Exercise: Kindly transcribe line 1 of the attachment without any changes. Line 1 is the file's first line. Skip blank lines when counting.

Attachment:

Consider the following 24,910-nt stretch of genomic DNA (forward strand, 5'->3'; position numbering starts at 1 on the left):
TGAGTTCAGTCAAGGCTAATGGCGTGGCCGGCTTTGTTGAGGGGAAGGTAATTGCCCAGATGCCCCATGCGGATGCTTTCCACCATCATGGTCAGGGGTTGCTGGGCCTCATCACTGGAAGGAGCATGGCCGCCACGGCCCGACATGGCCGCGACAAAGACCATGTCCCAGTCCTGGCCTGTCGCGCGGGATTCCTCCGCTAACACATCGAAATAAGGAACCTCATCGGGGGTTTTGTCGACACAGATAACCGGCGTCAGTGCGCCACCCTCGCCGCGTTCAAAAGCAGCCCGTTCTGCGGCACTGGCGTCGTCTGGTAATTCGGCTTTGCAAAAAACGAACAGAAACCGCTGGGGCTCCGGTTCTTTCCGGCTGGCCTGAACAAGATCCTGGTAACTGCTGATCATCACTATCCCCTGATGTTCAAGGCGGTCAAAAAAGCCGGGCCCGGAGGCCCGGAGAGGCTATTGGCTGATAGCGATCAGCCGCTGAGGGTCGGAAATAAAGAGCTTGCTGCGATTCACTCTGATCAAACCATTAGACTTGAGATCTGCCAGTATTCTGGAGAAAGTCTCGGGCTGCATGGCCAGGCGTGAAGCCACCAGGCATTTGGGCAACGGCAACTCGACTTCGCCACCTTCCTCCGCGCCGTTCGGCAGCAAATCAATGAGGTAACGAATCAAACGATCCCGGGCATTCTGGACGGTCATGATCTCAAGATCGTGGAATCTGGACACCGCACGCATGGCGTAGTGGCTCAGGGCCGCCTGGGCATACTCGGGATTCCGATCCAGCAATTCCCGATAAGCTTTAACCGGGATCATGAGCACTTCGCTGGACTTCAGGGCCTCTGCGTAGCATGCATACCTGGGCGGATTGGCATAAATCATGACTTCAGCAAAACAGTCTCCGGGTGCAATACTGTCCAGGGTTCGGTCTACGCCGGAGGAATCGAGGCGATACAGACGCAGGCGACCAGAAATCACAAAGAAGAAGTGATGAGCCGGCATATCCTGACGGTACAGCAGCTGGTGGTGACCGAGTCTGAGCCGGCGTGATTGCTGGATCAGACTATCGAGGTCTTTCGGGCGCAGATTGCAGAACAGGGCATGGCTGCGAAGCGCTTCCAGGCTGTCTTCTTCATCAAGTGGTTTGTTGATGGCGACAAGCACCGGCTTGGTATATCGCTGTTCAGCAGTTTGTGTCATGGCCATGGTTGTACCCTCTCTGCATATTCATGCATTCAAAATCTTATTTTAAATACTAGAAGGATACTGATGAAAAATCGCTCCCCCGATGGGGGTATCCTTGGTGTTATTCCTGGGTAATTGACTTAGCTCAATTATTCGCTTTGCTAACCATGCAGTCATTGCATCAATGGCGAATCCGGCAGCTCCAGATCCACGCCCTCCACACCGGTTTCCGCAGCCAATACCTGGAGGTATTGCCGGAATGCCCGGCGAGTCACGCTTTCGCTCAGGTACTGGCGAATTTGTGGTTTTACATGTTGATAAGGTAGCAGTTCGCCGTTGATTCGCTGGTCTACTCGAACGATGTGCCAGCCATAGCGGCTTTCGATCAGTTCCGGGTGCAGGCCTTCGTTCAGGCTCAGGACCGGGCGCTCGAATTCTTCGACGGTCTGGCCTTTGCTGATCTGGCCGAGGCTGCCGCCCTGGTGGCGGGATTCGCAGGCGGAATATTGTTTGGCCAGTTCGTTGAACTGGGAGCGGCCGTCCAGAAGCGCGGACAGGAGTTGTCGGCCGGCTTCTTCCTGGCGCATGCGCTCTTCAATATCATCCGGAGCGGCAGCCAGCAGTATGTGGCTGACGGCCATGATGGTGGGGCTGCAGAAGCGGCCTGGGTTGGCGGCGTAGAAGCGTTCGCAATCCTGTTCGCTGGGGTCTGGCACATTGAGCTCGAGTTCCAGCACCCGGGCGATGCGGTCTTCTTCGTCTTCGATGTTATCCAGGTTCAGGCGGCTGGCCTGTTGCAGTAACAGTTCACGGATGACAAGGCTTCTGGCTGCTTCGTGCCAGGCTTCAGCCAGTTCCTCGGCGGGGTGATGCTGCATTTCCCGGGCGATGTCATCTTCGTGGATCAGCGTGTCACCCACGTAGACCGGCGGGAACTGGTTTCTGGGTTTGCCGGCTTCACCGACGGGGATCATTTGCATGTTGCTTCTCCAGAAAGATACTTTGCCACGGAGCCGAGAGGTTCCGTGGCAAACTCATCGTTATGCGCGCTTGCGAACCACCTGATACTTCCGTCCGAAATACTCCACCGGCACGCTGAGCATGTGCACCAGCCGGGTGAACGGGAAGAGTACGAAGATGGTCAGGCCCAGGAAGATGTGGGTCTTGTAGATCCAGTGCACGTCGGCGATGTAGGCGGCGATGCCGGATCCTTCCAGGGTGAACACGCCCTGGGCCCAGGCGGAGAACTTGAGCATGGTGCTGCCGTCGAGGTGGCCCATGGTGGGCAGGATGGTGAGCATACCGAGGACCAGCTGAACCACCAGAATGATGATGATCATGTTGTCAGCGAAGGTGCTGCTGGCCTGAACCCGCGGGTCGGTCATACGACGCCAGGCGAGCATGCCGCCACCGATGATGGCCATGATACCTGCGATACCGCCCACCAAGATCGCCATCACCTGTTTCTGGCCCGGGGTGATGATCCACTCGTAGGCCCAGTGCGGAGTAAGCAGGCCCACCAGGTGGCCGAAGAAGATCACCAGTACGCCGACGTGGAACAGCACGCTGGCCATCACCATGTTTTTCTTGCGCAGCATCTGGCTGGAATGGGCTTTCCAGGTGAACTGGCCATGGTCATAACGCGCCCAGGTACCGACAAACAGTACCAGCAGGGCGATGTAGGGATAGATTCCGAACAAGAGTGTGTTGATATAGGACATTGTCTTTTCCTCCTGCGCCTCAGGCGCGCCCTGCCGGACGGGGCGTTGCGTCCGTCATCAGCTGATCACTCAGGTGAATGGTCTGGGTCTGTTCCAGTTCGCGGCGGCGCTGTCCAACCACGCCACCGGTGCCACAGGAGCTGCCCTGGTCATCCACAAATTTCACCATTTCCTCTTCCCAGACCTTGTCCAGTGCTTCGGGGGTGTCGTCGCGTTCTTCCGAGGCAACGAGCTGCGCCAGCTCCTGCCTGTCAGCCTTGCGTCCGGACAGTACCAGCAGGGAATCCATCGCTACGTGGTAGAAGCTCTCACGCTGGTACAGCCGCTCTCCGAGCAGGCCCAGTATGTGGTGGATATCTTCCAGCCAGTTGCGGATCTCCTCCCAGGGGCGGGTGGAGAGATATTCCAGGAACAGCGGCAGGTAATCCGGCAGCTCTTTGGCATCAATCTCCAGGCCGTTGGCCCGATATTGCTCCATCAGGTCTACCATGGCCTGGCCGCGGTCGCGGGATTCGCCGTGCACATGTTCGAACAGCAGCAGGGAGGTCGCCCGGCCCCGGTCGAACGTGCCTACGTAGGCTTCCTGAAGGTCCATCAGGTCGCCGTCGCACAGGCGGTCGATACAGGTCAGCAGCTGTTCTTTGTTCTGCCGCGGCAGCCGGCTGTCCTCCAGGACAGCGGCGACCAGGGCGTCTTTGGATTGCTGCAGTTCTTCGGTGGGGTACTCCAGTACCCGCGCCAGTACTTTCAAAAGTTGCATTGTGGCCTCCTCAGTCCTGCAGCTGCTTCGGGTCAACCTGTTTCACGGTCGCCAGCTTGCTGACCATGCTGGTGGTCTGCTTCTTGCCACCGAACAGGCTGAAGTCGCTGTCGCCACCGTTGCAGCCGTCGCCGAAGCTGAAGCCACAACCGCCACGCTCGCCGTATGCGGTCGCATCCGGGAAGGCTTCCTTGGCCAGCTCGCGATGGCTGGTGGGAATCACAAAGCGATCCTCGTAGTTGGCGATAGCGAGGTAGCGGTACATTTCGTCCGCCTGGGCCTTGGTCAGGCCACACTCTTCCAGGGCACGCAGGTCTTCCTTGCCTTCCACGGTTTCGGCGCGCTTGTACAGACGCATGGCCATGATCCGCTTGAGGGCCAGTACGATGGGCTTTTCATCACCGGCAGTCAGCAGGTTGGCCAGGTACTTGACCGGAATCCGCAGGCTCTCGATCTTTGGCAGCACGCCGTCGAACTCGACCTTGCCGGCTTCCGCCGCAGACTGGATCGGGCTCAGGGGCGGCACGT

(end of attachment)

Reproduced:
Consider the following 24,910-nt stretch of genomic DNA (forward strand, 5'->3'; position numbering starts at 1 on the left):